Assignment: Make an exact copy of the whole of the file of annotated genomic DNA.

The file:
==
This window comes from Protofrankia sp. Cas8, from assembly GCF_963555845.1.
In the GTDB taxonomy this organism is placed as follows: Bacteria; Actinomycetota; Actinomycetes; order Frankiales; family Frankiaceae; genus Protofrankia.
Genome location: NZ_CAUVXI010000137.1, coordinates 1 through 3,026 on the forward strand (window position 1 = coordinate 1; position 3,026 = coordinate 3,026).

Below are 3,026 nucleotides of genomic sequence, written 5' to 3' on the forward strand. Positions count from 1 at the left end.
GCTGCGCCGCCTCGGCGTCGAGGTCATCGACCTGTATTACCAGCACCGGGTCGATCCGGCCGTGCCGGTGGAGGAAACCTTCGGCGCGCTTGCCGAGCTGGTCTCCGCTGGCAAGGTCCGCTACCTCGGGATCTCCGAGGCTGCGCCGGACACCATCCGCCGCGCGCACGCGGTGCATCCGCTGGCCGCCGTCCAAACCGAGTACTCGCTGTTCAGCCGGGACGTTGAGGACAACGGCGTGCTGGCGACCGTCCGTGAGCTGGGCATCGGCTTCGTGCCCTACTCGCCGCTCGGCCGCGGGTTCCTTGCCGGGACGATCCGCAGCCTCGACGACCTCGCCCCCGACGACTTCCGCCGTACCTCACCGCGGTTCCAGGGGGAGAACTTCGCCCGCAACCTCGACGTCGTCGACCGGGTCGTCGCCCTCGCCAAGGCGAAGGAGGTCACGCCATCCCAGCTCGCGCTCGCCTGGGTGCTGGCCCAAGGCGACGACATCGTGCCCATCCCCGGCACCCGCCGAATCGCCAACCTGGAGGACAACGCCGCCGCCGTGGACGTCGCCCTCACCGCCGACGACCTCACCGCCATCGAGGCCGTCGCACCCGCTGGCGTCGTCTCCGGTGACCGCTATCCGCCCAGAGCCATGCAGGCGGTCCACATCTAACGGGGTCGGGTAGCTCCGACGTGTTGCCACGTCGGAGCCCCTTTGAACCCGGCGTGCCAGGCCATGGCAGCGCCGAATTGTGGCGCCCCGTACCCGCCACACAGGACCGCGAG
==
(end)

This window comes from Protofrankia sp. Cas8, from assembly GCF_963555845.1.
In the GTDB taxonomy this organism is placed as follows: Bacteria; Actinomycetota; Actinomycetes; order Frankiales; family Frankiaceae; genus Protofrankia.
Genome location: NZ_CAUVXI010000137.1, coordinates 1 through 3,026 on the forward strand (window position 1 = coordinate 1; position 3,026 = coordinate 3,026).

Below are 3,026 nucleotides of genomic sequence, written 5' to 3' on the forward strand. Positions count from 1 at the left end.
GCTGCGCCGCCTCGGCGTCGAGGTCATCGACCTGTATTACCAGCACCGGGTCGATCCGGCCGTGCCGGTGGAGGAAACCTTCGGCGCGCTTGCCGAGCTGGTCTCCGCTGGCAAGGTCCGCTACCTCGGGATCTCCGAGGCTGCGCCGGACACCATCCGCCGCGCGCACGCGGTGCATCCGCTGGCCGCCGTCCAAACCGAGTACTCGCTGTTCAGCCGGGACGTTGAGGACAACGGCGTGCTGGCGACCGTCCGTGAGCTGGGCATCGGCTTCGTGCCCTACTCGCCGCTCGGCCGCGGGTTCCTTGCCGGGACGATCCGCAGCCTCGACGACCTCGCCCCCGACGACTTCCGCCGTACCTCACCGCGGTTCCAGGGGGAGAACTTCGCCCGCAACCTCGACGTCGTCGACCGGGTCGTCGCCCTCGCCAAGGCGAAGGAGGTCACGCCATCCCAGCTCGCGCTCGCCTGGGTGCTGGCCCAAGGCGACGACATCGTGCCCATCCCCGGCACCCGCCGAATCGCCAACCTGGAGGACAACGCCGCCGCCGTGGACGTCGCCCTCACCGCCGACGACCTCACCGCCATCGAGGCCGTCGCACCCGCTGGCGTCGTCTCCGGTGACCGCTATCCGCCCAGAGCCATGCAGGCGGTCCACATCTAACGGGGTCGGGTAGCTCCGACGTGTTGCCACGTCGGAGCCCCTTTGAACCCGGCGTGCCAGGCCATGGCAGCGCCGAATTGTGGCGCCCCGTACCCGCCACACAGGACCGCGAG